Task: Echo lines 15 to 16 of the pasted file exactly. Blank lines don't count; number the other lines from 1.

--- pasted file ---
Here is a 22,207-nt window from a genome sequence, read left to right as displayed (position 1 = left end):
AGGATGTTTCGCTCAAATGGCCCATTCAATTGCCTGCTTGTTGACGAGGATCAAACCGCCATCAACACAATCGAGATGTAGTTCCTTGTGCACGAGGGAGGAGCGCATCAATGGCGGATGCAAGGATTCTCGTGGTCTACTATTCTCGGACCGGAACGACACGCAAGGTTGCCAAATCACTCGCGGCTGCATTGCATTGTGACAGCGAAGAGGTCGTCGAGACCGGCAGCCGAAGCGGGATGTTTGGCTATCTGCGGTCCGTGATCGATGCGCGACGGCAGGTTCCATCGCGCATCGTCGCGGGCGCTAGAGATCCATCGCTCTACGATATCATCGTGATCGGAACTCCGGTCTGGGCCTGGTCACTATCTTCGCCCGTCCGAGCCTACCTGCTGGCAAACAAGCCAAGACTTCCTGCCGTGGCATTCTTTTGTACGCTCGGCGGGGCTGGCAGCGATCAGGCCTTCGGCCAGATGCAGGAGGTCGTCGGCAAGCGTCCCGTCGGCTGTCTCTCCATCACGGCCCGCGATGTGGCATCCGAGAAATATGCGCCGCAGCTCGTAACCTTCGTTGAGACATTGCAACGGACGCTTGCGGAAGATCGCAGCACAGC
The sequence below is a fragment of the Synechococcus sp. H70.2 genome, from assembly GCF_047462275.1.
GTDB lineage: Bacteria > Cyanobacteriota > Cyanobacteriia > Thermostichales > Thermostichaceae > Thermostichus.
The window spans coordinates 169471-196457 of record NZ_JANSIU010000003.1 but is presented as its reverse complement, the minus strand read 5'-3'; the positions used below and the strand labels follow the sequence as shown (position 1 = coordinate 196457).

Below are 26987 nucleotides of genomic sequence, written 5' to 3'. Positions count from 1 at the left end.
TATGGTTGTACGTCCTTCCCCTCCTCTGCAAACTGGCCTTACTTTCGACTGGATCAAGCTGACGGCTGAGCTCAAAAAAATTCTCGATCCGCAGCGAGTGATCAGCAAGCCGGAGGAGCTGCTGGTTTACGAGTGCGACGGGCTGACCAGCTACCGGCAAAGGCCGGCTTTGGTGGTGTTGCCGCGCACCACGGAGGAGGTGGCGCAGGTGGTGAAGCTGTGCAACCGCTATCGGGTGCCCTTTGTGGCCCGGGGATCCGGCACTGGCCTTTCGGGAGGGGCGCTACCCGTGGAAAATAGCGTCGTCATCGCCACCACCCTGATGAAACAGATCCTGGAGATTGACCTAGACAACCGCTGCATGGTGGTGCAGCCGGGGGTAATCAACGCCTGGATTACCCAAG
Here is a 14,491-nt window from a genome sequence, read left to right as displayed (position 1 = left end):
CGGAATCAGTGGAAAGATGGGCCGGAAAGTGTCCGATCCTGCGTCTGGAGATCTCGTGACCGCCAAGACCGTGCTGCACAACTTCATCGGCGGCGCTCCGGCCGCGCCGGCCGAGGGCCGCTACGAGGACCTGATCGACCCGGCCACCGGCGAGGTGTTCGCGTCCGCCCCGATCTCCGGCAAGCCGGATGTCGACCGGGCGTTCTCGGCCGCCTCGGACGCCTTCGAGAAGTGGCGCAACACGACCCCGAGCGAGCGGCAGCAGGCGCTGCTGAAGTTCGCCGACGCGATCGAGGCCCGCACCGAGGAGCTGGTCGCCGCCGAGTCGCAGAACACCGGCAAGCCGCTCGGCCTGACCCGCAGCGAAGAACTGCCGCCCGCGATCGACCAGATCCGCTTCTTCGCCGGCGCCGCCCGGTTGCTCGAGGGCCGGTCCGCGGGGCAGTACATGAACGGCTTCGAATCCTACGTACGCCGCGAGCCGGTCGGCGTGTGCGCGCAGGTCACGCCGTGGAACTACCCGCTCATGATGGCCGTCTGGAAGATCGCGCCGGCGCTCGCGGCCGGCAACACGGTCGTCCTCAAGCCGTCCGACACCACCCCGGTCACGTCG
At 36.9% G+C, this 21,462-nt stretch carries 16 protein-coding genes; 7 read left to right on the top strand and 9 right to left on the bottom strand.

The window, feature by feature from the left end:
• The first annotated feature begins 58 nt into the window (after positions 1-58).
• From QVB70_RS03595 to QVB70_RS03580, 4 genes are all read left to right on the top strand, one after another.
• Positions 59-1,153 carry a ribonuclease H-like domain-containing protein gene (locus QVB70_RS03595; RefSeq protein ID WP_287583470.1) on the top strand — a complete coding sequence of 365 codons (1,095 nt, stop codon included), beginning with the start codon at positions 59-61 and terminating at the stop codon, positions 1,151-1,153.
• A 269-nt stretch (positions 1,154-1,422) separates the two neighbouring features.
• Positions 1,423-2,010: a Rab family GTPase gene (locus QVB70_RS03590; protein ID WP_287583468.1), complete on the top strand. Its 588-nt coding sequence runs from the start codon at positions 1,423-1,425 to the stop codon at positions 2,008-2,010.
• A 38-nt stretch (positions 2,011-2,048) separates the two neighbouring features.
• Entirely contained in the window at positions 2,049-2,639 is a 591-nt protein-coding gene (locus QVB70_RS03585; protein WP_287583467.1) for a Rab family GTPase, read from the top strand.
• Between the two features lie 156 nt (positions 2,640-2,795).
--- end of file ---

• A 269-nt stretch (positions 1,154-1,422) separates the two neighbouring features.
• Positions 1,423-2,010: a Rab family GTPase gene (locus QVB70_RS03590; protein ID WP_287583468.1), complete on the top strand. Its 588-nt coding sequence runs from the start codon at positions 1,423-1,425 to the stop codon at positions 2,008-2,010.